Inconsistent is the first word that comes to mind when I think about the many different meals that I had while on the Divina. The ship’s galley definitely has its strengths (most of the Italian dishes and their excellent pizza and gelato), but while some of the dishes can be excellent, other preparations and the way that they are plated leave a lot to be desired.

Our culinary experience began the day that we boarded when we discovered that lunch was being served in the Black Crab restaurant. Rather than head for the buffet like the vast majority of arriving passengers, we headed for the dining room and enjoyed an absolutely wonderful meal. The appetizers were excellent, I had a fantastic filet mignon as an entrée, and we devoured a lovely selection of Italian desserts that included panna cotta, a small cannoli, and a delicious tiramisu. The breads were excellent, the maitre d’ was charming, and the service was precise and professional.

After the disappointing dining experiences that I had experienced on my only other MSC cruise (Orchestra – March 2009) I was absolutely blown away by this meal. Skeptic that I am, I asked the maitre d’ if this was a typical daily lunch menu on the ship or whether it had been specially prepared for our 3-night voyage. Based upon his assurances that it was similar to the regular lunch menus, I left the table looking forward with great anticipation to my future dining adventures, for if MSC had really gotten their culinary act together, so to speak, then we really might be in for something special over the next three days.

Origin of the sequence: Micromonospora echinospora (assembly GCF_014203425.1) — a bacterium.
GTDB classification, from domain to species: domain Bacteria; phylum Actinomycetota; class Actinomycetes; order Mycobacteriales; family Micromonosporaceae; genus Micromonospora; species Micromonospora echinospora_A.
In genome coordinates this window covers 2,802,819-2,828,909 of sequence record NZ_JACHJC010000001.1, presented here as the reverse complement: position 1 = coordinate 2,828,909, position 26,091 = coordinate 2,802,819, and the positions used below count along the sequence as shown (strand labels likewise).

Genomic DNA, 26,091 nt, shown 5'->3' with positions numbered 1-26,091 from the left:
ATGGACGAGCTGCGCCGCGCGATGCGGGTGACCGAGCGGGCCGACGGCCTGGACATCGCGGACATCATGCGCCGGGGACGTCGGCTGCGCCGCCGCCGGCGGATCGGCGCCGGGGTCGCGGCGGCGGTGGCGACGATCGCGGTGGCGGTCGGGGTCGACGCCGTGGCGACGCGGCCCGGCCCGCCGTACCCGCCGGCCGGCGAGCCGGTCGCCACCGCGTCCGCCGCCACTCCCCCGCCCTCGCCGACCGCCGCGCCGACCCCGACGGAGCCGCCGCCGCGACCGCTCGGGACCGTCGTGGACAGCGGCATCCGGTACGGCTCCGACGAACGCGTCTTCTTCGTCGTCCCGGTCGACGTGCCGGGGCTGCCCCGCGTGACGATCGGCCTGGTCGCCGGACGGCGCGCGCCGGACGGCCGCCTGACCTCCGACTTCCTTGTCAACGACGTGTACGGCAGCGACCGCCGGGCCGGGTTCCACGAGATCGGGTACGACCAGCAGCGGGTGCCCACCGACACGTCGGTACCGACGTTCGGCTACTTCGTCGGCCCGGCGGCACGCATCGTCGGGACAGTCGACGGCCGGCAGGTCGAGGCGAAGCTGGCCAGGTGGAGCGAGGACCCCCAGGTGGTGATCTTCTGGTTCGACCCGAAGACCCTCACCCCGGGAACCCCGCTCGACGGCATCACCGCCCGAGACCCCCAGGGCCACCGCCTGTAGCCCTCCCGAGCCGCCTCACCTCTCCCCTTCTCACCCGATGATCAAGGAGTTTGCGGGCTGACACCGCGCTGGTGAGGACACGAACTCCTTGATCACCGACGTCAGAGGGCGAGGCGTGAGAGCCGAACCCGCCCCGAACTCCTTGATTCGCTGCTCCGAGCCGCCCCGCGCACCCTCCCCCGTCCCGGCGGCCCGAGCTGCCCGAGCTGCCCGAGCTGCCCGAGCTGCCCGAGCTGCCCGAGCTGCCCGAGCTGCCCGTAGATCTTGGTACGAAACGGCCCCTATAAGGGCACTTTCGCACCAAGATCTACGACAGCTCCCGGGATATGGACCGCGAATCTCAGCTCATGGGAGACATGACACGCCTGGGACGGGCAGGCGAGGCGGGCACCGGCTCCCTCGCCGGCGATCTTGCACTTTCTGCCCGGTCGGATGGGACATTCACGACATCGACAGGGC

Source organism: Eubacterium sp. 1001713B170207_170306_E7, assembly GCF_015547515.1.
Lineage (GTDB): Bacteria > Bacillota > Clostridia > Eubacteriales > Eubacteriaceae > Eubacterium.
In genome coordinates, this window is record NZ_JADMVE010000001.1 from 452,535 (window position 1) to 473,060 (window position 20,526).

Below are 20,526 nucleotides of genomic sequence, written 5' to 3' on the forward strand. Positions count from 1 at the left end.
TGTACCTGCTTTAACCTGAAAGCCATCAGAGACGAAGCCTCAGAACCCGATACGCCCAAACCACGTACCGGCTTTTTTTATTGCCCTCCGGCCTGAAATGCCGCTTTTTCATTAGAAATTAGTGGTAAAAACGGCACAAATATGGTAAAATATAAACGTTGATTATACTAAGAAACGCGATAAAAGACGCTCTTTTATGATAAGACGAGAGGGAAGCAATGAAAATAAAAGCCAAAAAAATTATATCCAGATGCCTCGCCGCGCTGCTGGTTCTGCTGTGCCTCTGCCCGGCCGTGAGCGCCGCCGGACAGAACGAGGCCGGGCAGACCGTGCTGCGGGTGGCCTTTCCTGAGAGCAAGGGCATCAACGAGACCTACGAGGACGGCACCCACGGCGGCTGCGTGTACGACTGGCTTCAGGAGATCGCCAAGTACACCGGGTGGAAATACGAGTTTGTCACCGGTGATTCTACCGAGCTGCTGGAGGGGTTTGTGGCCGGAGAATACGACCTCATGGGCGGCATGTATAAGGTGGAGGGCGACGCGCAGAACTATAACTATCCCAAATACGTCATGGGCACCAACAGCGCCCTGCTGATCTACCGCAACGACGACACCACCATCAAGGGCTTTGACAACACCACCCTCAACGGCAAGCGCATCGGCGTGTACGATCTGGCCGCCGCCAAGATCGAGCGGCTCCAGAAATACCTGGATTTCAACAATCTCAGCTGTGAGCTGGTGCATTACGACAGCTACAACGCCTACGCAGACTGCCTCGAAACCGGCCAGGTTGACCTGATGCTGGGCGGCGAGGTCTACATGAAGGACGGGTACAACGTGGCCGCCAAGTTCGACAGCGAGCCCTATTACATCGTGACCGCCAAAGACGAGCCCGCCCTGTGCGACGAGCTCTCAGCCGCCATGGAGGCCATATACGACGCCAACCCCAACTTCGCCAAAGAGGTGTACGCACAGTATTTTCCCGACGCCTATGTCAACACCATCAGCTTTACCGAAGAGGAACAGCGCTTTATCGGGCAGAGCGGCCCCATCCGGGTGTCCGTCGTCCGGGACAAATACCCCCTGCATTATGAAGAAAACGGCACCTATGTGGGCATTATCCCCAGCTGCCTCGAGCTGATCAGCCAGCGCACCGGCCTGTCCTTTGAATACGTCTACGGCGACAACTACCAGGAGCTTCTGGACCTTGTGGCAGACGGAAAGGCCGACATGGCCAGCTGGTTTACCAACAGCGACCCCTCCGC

However, when I was discussing my superb lunch later that afternoon with some Australian passengers who had been sailing on the Divina for the past three weeks, they informed me that they hadn’t seen any filet mignon during their entire cruise and in general they were pretty unimpressed with the food that they had been served. One couple had even upgraded to the Yacht Club mid-voyage and they did not have anything complimentary to say about their dining experience in the private restaurant.

Sadly to say, my lunchtime euphoria lasted only until dinner that evening. The food was no better than mediocre to good, dishes arrived lukewarm, and the service was something that had to be endured rather than enjoyed. Dinner the first two nights was fair to good, but on the final evening of our cruise, the meal, which included a superb baked Alaska for dessert following the traditional parade, was excellent from start to finish.

Besides our evening meal in the dining room we had breakfast and lunch in the buffet. The breakfast selections were about the same as on most cruise ships but many cooked items were set out in serving trays where they cooled off far too quickly. Cold pancakes, rock-hard French toast, and horrid scrambled eggs may be suitable to some people, but a cold breakfast of fresh fruits, cheeses, breads and cereals would be a much more reliable and satisfying way to start the day. On a positive note, however, MSC’s coffee, which is available at well-positioned, recessed service areas, was far better than that which I have had on many other cruise lines.